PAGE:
Cause Before Effect

You cannot fix vocal problems by working only on breathing, in whatever way you work on breathing.

In CCM styles the most common problem singers encounter is constriction of the inner muscles of the throat. I have said this 1,000 times but people don’t want to get that. If the singer has a problem with fatigue, with high notes, with sustaining, it has to be that they are not BREATHING correctly. (See previous post about a big bridge in Brooklyn for sale cheap). No, their throat is closing (usually unconsciously) and that is caused by constriction, or the use of the swallowing muscles while you sing. Why is this hard to get????

After all, there are pedagogical methods out there that actually TEACH you to constrict your throat so you can sound “contemporary”. So, constriction must be OK, right? Swallowing while singing can certainly make you sound super cool, if you want to sound like Cher did years ago. (She has studied recently and sounds better than when she first began.)

I had a conversation once with a very highly regarded teacher (classically trained, but teaches everything) who had never heard of constriction. His favorite go-to term was compression. Had any compression issues lately? I just read on a chat room site (not mine) that it’s important to be able to “lean into” the sound. Is that different from compression? How much leaning into is too much compression?   [ : / ] Should you lean into the breath but not compress the vocal folds? How does that work, exactly? Maybe lean into the vocal folds but not compress the breathing? [ : (  ] Lean into the sound but release the breath?  [tra-la-la]

If you do not understand the impact of the muscles in the tongue (there are many) and how the larynx hangs suspended from it in the front and from the constrictors on the sides walls of the throat, you can’t fix constriction so you go to breathing exercises or “bringing the sound forward and up” (and that makes the constriction worse). I saw a major master class teacher do this once at Juilliard with a very constricted tenor doing art songs. I sat in the audience alongside a SLP who kept saying to me, “Doesn’t she know that his larynx is already up too high?” I told her, “No. This woman has actually stated in print that she is the only person who really understandsthe voice and can teach singing. The only one. Sadly, she probably has no idea that his throat is constricted.” She kept telling the poor guy to lift up, bring the sound up into your head, go forward, and his throat kept getting tighter and tighter and he sounded worse and worse. Then, guess what? She went to his breathing. Where else could she go?????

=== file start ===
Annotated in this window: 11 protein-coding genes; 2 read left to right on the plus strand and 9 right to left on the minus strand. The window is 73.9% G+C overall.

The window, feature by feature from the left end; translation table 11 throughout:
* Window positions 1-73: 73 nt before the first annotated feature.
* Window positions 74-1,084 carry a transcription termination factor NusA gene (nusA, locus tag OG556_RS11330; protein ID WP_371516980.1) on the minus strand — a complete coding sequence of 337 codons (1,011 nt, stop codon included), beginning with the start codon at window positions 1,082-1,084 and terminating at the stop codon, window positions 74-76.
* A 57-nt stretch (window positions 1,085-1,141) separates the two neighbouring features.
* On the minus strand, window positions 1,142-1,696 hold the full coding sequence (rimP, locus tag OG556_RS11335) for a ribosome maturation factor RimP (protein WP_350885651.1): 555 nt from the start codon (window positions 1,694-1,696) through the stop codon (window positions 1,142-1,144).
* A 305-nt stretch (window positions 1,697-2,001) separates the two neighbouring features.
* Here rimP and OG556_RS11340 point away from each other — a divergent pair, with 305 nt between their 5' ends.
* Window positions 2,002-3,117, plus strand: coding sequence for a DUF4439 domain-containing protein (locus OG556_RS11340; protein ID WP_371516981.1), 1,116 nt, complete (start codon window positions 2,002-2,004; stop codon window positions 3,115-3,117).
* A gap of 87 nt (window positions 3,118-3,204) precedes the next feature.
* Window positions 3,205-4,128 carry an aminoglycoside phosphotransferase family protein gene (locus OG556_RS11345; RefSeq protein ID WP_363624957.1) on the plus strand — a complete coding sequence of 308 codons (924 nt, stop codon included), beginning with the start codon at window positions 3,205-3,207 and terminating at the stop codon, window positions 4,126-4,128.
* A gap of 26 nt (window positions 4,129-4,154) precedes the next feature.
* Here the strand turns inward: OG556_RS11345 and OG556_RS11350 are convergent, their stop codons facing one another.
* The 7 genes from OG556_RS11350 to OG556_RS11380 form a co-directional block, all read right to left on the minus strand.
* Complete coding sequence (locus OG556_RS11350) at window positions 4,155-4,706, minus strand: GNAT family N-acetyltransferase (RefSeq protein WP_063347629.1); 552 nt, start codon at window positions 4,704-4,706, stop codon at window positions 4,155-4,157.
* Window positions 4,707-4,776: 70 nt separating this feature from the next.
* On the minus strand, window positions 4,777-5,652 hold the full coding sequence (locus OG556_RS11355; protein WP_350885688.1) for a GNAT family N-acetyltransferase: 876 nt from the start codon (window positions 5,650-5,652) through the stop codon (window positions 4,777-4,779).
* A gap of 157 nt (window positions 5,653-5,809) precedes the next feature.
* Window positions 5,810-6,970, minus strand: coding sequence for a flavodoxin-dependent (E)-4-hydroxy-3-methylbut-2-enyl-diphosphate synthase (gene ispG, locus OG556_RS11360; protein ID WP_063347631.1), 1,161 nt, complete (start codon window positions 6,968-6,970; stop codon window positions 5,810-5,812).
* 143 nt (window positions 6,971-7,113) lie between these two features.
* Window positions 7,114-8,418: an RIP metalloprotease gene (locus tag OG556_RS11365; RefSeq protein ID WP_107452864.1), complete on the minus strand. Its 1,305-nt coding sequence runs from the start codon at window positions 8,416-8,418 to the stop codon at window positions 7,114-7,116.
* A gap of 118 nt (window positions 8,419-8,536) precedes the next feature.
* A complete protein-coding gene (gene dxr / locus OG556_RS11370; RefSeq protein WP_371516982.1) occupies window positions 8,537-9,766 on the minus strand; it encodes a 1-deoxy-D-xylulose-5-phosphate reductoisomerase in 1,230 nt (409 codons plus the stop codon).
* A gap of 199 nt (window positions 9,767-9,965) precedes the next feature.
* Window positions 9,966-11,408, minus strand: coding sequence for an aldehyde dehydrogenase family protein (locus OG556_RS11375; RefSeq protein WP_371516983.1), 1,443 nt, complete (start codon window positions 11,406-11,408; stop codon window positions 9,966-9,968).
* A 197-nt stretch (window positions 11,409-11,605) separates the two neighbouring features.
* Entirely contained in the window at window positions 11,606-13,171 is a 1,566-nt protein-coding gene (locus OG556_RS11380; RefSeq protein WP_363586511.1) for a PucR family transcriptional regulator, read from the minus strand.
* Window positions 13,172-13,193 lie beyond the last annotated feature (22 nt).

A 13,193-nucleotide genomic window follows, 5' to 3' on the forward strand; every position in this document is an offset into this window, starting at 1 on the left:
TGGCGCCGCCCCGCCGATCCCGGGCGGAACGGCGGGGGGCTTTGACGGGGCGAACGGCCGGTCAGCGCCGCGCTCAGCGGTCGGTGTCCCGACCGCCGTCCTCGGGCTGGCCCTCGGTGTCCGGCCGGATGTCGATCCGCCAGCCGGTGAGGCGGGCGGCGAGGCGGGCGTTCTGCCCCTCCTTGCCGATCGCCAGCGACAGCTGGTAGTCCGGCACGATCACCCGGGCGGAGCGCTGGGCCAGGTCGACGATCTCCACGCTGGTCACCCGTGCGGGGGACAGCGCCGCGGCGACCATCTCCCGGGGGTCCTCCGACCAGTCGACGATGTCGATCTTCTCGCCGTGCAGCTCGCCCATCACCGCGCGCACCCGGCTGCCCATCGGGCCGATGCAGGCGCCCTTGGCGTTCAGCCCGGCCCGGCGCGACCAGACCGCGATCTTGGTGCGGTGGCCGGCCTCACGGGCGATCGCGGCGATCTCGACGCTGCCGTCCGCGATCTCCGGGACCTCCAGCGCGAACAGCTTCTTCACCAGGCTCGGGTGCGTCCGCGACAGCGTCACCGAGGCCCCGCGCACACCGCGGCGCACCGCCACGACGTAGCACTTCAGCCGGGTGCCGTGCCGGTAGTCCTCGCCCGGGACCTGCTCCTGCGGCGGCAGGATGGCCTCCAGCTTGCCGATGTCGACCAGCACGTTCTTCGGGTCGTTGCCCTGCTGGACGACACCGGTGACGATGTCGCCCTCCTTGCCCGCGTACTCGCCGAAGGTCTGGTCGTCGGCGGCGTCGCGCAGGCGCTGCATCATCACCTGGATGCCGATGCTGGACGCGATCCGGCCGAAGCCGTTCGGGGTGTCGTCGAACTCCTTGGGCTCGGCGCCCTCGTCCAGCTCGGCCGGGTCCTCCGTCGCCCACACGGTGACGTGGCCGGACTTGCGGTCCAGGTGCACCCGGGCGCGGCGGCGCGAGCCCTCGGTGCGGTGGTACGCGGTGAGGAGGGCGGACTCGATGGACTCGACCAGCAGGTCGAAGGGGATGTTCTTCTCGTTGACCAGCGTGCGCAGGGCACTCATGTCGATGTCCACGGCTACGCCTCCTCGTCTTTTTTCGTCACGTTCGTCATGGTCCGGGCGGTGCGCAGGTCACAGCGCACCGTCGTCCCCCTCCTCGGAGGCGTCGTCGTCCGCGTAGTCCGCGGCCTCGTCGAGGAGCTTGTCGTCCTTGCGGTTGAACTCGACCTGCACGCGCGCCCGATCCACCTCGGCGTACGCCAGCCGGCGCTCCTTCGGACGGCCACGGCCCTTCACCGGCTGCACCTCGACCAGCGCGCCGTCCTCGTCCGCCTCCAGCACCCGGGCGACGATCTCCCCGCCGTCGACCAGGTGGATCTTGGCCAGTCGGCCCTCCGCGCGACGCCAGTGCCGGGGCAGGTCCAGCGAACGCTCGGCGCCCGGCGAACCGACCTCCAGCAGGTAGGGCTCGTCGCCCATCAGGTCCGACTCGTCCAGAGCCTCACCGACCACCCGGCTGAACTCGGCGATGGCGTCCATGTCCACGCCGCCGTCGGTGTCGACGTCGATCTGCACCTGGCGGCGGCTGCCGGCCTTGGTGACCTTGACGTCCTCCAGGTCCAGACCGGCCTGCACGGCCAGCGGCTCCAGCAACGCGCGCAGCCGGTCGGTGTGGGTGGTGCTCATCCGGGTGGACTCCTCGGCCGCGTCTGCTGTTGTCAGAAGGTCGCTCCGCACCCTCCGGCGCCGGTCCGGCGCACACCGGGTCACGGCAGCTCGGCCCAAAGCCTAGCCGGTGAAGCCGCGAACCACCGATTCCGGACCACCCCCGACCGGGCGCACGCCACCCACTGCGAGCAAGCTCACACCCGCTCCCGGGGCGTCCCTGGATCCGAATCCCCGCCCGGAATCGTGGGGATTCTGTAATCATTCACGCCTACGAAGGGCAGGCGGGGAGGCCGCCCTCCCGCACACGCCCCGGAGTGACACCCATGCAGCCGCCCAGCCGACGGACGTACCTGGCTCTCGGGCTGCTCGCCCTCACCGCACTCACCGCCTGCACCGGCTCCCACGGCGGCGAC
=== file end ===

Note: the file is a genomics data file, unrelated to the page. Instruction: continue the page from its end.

You also have to understand that our throat muscles constrict involuntarily when we are frightened or stressed. They respond to the messages of the brain automatically. Many people have chronic stress that leads to stiffened vocal muscles and, if they sing, they will struggle with everything until that tenson is worked loose. It has nothing to do with “thinking” or “thinking too much”. It has to do with understanding the nature of the central nervous system and it’s connection to being alive. To deal with constriction that is severe and chronic, you have to understand the muscles in the throat and neck, inside the mouth and in the face, and in the tongue. You CANNOT improve the breathing if you do not first fix the physical patterns that interfere with it. Often, when the muscles in the throat let go, the breath will release at the same time, spontaneously. You cannot expect the effect to remedy the cause.

The strongest program we have in our brains is to breathe. You cannot override this programming through an act of will. Any kind of squeezing will make it harder to inhale and will add to a self-reinforcing negative cycle of poor vocal response. This, in turn, will make for lousy singing. Yes, breathing is important, especially to classical singers, but it is hardly a universal pancea for all vocal ills. Do some reading. Look at “Psyche and Soma” by Cornelius Reid.

 

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